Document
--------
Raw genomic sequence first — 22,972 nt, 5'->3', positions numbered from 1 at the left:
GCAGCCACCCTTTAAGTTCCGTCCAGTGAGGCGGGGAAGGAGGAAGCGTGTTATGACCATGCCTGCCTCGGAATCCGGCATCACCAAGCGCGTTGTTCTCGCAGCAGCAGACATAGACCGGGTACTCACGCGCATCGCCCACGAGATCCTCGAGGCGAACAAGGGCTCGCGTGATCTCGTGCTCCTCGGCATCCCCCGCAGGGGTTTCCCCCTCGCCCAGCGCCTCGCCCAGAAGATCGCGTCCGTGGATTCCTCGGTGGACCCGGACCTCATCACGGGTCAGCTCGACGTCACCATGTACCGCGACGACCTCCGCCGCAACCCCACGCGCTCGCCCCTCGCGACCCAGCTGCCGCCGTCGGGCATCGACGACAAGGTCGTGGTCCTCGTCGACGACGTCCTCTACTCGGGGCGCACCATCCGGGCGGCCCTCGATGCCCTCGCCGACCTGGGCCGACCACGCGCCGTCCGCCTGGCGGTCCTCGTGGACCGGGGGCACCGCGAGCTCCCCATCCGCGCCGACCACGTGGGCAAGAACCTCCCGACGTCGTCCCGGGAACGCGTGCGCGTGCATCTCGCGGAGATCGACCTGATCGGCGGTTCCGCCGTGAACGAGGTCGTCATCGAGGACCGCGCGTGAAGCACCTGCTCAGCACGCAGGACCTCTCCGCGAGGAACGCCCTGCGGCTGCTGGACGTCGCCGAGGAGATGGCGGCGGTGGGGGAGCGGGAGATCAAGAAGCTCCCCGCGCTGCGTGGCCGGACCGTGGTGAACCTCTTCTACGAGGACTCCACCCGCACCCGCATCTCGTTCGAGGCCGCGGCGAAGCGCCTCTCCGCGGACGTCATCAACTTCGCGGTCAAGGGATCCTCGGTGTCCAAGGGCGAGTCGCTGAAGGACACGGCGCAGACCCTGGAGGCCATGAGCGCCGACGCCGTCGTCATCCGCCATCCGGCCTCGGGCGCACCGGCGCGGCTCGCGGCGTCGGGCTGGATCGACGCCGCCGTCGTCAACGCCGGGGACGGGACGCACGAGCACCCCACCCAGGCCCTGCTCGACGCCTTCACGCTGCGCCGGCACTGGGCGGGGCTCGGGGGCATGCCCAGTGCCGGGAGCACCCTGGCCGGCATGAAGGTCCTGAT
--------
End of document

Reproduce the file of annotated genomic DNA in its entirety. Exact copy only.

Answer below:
Raw genomic sequence first — 22,972 nt, 5'->3', positions numbered from 1 at the left:
GCAGCCACCCTTTAAGTTCCGTCCAGTGAGGCGGGGAAGGAGGAAGCGTGTTATGACCATGCCTGCCTCGGAATCCGGCATCACCAAGCGCGTTGTTCTCGCAGCAGCAGACATAGACCGGGTACTCACGCGCATCGCCCACGAGATCCTCGAGGCGAACAAGGGCTCGCGTGATCTCGTGCTCCTCGGCATCCCCCGCAGGGGTTTCCCCCTCGCCCAGCGCCTCGCCCAGAAGATCGCGTCCGTGGATTCCTCGGTGGACCCGGACCTCATCACGGGTCAGCTCGACGTCACCATGTACCGCGACGACCTCCGCCGCAACCCCACGCGCTCGCCCCTCGCGACCCAGCTGCCGCCGTCGGGCATCGACGACAAGGTCGTGGTCCTCGTCGACGACGTCCTCTACTCGGGGCGCACCATCCGGGCGGCCCTCGATGCCCTCGCCGACCTGGGCCGACCACGCGCCGTCCGCCTGGCGGTCCTCGTGGACCGGGGGCACCGCGAGCTCCCCATCCGCGCCGACCACGTGGGCAAGAACCTCCCGACGTCGTCCCGGGAACGCGTGCGCGTGCATCTCGCGGAGATCGACCTGATCGGCGGTTCCGCCGTGAACGAGGTCGTCATCGAGGACCGCGCGTGAAGCACCTGCTCAGCACGCAGGACCTCTCCGCGAGGAACGCCCTGCGGCTGCTGGACGTCGCCGAGGAGATGGCGGCGGTGGGGGAGCGGGAGATCAAGAAGCTCCCCGCGCTGCGTGGCCGGACCGTGGTGAACCTCTTCTACGAGGACTCCACCCGCACCCGCATCTCGTTCGAGGCCGCGGCGAAGCGCCTCTCCGCGGACGTCATCAACTTCGCGGTCAAGGGATCCTCGGTGTCCAAGGGCGAGTCGCTGAAGGACACGGCGCAGACCCTGGAGGCCATGAGCGCCGACGCCGTCGTCATCCGCCATCCGGCCTCGGGCGCACCGGCGCGGCTCGCGGCGTCGGGCTGGATCGACGCCGCCGTCGTCAACGCCGGGGACGGGACGCACGAGCACCCCACCCAGGCCCTGCTCGACGCCTTCACGCTGCGCCGGCACTGGGCGGGGCTCGGGGGCATGCCCAGTGCCGGGAGCACCCTGGCCGGCATGAAGGTCCTGAT